I’ve spoken about the lure of compression in poetry so I should find that question easy, shouldn’t I? And yet!!! Well, it’s a book about relationships and the patterns they create and engrain, as well as about the ability to love while knowing one is going to lose somebody.

6)     Will your book be self-published or represented by an agent?
As my good friend Noel Duffy said in his interview, you’d never find an agent with a vocation for representing poets. That reminds me of an agents’ tea party organised by the Creative Writing faculty at the University of East Anglia, where I did my Masters in 2003. There were some very heavy-hitters invited down from London to meet the cream of the writing talent in my year, and there were some amazing novelists then – Tash Aw, Naomi Alderman and our own Aifric Campbell to name just three. But it was made clear to us poets that there wasn’t any point in us attending the Tea Party because the agents had no interest in meeting us. So we were left to gaze in, like the poor children outside the toyshop at Christmas. Very poignant. I’m hoping the collection will be published by Salmon, who published my last book.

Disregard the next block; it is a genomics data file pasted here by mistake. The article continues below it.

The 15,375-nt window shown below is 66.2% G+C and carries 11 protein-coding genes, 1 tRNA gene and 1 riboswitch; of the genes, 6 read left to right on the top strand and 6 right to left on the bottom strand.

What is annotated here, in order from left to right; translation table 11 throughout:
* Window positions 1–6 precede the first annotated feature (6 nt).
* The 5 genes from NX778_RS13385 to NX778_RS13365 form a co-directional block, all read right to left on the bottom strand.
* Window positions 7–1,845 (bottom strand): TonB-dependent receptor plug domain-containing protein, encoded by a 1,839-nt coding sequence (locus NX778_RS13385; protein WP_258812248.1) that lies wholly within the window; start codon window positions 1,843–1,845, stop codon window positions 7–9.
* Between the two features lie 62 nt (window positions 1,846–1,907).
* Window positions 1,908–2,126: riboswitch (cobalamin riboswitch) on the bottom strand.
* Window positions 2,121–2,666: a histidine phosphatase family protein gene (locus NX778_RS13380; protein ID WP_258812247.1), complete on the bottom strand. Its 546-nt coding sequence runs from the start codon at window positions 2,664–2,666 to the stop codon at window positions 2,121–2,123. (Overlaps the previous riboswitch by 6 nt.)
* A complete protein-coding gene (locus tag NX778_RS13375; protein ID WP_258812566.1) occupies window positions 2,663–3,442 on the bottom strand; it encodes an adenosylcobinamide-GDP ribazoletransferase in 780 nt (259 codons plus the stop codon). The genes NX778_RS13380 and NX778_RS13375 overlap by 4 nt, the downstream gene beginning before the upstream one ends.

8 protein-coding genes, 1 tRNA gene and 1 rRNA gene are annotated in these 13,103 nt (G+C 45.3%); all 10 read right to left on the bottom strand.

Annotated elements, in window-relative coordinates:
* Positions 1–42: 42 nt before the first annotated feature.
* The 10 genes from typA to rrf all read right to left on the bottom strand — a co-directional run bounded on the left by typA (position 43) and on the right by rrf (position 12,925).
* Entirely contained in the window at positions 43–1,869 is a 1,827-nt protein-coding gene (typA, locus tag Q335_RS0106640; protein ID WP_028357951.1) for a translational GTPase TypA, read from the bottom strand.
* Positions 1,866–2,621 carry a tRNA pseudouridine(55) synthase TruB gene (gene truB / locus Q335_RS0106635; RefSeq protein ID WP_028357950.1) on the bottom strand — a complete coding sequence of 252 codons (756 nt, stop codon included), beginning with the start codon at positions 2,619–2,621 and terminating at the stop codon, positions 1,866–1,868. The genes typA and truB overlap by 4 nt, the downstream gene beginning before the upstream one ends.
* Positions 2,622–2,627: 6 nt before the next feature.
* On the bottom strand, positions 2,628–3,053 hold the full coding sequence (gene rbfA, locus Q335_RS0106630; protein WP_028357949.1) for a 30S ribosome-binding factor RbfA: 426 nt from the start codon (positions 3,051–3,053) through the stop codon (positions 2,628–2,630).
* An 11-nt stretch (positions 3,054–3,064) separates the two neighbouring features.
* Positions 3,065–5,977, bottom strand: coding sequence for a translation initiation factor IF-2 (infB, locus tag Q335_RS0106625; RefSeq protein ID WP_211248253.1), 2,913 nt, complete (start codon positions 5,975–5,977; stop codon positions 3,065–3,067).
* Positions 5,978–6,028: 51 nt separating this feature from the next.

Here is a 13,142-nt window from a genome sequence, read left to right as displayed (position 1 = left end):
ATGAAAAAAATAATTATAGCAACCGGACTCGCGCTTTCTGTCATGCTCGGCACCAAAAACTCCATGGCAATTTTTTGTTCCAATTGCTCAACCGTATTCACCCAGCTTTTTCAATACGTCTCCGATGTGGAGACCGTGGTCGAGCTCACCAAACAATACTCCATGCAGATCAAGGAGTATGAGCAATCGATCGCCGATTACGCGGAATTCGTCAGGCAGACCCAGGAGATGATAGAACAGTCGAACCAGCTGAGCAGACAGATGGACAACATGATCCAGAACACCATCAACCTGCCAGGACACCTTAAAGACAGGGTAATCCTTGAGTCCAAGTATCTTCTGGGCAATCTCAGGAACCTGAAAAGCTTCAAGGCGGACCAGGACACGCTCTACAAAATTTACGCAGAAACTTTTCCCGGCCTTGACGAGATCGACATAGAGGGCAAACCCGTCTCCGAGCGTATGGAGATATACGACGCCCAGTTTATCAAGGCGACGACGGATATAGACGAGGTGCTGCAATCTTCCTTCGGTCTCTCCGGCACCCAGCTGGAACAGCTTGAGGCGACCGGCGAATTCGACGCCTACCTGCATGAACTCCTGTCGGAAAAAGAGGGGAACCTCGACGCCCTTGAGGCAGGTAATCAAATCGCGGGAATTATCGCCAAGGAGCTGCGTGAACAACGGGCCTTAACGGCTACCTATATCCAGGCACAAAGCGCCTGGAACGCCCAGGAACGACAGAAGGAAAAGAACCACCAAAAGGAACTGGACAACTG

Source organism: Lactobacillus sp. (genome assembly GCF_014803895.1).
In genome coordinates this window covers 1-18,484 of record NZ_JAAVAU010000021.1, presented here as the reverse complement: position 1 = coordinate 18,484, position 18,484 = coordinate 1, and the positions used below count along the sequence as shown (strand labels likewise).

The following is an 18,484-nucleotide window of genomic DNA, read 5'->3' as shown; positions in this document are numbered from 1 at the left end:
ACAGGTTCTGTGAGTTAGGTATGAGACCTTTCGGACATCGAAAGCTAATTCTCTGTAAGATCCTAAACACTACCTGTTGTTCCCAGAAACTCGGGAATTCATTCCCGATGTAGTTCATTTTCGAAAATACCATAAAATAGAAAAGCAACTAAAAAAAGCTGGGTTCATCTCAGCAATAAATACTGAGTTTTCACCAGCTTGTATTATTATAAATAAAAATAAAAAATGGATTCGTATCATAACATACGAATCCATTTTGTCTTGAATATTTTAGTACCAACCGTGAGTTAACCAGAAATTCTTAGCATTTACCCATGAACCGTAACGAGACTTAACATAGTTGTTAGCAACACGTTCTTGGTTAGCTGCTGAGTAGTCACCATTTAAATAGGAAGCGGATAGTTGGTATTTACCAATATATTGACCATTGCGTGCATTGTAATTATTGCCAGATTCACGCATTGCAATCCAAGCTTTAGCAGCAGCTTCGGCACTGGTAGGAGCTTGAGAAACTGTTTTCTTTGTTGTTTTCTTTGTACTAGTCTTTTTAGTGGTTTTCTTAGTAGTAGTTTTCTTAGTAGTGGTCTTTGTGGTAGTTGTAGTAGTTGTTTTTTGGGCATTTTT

7)     How long did it take you to write a first draft of the manuscript?
As I said earlier, I’d been writing many of these poems for several years, but the real work of pulling them together into book form began about three years ago, after I’d published the verse novel. Then it became a process of ordering and re-ordering, which may continue for a wee while yet.

8)     What other books would you compare this story to within your genre?
Poets are always writing about their parents, aren’t they? One book that certainly influenced me, though I’d never reach its wonderful heights, was Kerry Hardie’s amazing collection The Sky Didn’t Fall, written about her own father’s death. I loved the complete lack of self-pity, the honesty and bravery and utter beauty of that book.

9)     Who or what inspired you to write this book?